Many aspects of the work were new to the Cádiz yard. For previous conversions, it had installed relatively small process items, but on the P-26, a whole new set of process plant had to be installed on 14 separate skids, piece by piece.

Pipework fabrication proved to be more complex than expected. New TIG orbital welding machines had to be brought in, and welding procedures new to the yard had to be formulated rapidly to offshore industry standards to meet the approval of project certifier DNV. And Brazilian installation guidelines turned out to be very different from those applicable in the North Sea, involving more paper work, much of it delayed until towards the end of the project. This in turn impacted certain aspects of the design.

More than 6,000t of special steel were employed in the conversion, compared with the original plan of 2,400t. And more than 300km of cable had to be installed on the platform.

The completed P-26 is a 25,000t semi submersible with an operational life of 25 years. Production capacity will be 100,000b/d of oil and 3mcm/d of gas.


Marlim's P-32 FPSO conversion, performed concurrently with the semi, was completed several months ahead of schedule at the end of June. The converted VLCC - formerly known as the `Cairu' - was a 282,750dwt vessel measuring 320 meters long, 54.5m wide and with a draught of 27.8m. It was 21 years old on reception in 1995, but had to be refurbished for a further 20 years service on Marlim. There it will be capable of processing 100,000b/d of oil which will be offloaded periodically to shuttle tankers.

Among the major changes, a new five-point, weathervaning turret was installed with a thruster-driven, drag chain system for fluid transfer. The design, by Bluewater, is purposely less complex and therefore less costly than the Uisge Gorm turret, because conditions off Brazil are milder than in the North Sea.

Elsewhere on the vessel, accommodation had to be upgraded substantially to house 40 people, compared with 30 in VLCC mode. At the front, a new steel helideck with an aluminum base was fitted.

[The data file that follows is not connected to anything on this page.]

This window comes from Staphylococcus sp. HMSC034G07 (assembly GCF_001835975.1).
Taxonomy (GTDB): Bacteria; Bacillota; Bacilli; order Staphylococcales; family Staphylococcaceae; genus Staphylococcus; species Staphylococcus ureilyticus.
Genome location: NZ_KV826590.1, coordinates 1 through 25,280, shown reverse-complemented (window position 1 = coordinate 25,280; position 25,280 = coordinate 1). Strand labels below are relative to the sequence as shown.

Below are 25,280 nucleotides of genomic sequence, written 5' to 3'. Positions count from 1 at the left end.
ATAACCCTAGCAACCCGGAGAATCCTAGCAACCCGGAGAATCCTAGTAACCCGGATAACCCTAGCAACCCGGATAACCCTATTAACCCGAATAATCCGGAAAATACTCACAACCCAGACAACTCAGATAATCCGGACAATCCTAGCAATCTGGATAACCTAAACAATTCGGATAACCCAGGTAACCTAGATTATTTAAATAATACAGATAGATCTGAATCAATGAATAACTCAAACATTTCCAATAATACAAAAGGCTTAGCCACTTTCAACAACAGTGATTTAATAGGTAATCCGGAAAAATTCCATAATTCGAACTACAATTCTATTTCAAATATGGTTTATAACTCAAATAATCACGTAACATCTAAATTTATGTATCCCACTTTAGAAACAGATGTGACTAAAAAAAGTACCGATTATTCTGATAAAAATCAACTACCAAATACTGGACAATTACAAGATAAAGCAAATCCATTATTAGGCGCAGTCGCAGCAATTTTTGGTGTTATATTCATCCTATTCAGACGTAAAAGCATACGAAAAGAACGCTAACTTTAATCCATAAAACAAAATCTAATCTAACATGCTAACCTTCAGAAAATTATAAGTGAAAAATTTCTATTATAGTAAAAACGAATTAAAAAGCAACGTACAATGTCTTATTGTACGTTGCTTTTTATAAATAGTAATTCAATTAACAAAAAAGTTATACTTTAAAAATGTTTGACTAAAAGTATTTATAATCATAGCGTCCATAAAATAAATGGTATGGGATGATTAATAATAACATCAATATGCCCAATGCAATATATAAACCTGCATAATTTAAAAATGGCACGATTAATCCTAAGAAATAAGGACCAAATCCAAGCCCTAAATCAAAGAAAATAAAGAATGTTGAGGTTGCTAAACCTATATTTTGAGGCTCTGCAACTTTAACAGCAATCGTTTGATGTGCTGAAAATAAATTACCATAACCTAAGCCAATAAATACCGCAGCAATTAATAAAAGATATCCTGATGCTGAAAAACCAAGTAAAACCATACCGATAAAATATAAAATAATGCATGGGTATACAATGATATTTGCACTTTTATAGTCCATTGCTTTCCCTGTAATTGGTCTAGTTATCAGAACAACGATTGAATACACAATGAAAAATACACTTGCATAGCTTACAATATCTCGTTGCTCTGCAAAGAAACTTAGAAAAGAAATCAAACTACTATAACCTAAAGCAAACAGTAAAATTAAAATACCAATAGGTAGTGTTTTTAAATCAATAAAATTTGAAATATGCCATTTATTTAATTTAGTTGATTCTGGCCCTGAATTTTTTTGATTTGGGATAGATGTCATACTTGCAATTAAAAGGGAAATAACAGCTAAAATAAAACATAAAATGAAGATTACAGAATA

Due to the vessel's age, all existing engine room valves were for manual operation. These too had to be upgraded for integration with the ECOS system, which has 6,000 points of control on the P-32. On the plus side, the vessel was generally in good condition, so only 200t of new structural steelwork was needed.

The process plant is not typical for an FPSO, as there is no gas to process. This was an important consideration for the project cost. The main function of P-32's process plant is therefore to separate water produced with oil from one of the Marlim deepwater semis - the other two output oil only. Some of this oil is sent directly to the P-32 engine room for fuel. New seawater pumps have also been installed there.

The Brazilian client insisted on rigorous inspection of all thicknesses of steel plate. Specialists were brought in from The Netherlands to Cádiz for this purpose, which involved installing special scaffolding on the vessel and around the hull as well as emptying of tanks.

The entire hull was blasted externally to 2.5 ASA while the onboard tanks were being painted - not an easy task. All hydraulic systems were completely overhauled, with valves sent to a company in Madrid for restoration. Any valve, piping or hydraulics in bad condition could have prevented full production of the FPSO.


For both Marlim assignments, 30 Petrobras people worked full-time alongside Astilleros staff in Cádiz. Astilleros reciprocated by sending its engineers to Rio, and also to Houston, for preliminary work on the Cairu, and to The Netherlands to work with Bluewater on the turret.